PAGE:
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Old 06-14-2007, 12:08 PM   #29
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2008 F250 Info

Since I'm new to this RVing / towing thing I've been reading everything I can to ensure I'm doing everything correctly to ensure my family's safety.

So I'm rereading my '08 F250's manual and found this to be very interesting.

In the Power Stroke Owner's Guide Supplement I found this on the chart on page 18 and it pertains to weight distribution. (Note: My truck is rated to tow up to 12,500 pounds)

Basically the chart says that for my truck to pull a trailer with a MGTW (Max Gross Trailer Weight) I must use weight distribution. If not, I'm limited to a weight carrying weight of 6,000 pounds. Max tongue weight with WD is 1,250 pounds and without WD 600 pounds.

In the '08 Super Duty Owner's Guide on page 222 it explains the procedure in adjusting your WD hitch.

"Weight distributing hitch

When hooking up a trailer using a weight distributing hitch, always use the following procedure:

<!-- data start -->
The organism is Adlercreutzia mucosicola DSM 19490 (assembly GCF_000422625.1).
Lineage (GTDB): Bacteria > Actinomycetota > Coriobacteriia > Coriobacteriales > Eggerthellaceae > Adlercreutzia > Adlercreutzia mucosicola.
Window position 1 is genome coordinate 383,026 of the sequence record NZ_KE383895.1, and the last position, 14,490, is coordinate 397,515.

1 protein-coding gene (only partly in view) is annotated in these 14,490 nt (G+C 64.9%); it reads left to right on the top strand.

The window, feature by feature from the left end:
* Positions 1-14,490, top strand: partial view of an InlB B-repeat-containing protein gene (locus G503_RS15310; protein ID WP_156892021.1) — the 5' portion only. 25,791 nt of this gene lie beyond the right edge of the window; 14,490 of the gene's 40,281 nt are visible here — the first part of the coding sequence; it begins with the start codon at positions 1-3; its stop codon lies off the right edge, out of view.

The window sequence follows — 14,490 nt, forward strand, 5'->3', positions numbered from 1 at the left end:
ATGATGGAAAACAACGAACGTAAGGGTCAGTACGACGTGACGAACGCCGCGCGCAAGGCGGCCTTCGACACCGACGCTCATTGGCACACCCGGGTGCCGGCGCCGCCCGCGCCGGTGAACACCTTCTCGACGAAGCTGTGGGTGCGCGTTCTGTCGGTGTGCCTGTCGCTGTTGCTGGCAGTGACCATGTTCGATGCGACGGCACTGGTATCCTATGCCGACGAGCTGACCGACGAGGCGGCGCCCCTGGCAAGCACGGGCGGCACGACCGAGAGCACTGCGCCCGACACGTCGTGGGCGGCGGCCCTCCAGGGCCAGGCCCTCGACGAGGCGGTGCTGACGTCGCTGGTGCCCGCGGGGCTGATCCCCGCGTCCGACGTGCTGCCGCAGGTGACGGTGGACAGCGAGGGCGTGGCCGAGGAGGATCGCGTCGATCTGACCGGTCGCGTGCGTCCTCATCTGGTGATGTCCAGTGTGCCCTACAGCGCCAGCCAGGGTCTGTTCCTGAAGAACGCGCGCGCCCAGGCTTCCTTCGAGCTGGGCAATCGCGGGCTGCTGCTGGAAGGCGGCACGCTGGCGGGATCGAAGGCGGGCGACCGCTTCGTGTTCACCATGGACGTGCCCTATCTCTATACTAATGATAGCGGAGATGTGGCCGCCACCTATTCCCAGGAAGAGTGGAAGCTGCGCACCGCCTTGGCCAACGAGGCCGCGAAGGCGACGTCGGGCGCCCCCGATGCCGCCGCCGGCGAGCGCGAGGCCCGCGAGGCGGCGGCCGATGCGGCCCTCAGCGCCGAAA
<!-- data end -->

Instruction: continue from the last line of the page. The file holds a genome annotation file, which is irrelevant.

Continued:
1. Park the unloaded vehicle on a level surface. With the ignition on and all doors closed, allow the vehicle to stand for several minutes so that it can level.

2. Measure the height of a reference point on the front and rear bumpers at the center of the vehicle.

3. Attach the trailer to the vehicle and adjust the hitch equalizers so that the front bumper height is within 1/2" (13 mm) of the reference point. After proper adjustment, the rear bumper should be no lighter than in Step 2.

Note: Adjusting a weight distribution hitch so the rear bumper of the vehicle is higher than it was unloaded will defeat the function of the weight distributing hitch and may cause unpredictable handling."

So I think someone commented earlier that these 3/4 & 1 ton trucks didn't need WD may need to research their own manufacturers manuals to ensure they're hooking up correctly!
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Old 06-14-2007, 12:15 PM   #30
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Quote:
Originally Posted by dpandorf
Since I'm new to this RVing / towing thing I've been reading everything I can to ensure I'm doing everything correctly to ensure my family's safety.

So I'm rereading my '08 F250's manual and found this to be very interesting.

In the Power Stroke Owner's Guide Supplement I found this on the chart on page 18 and it pertains to weight distribution. (Note: My truck is rated to tow up to 12,500 pounds)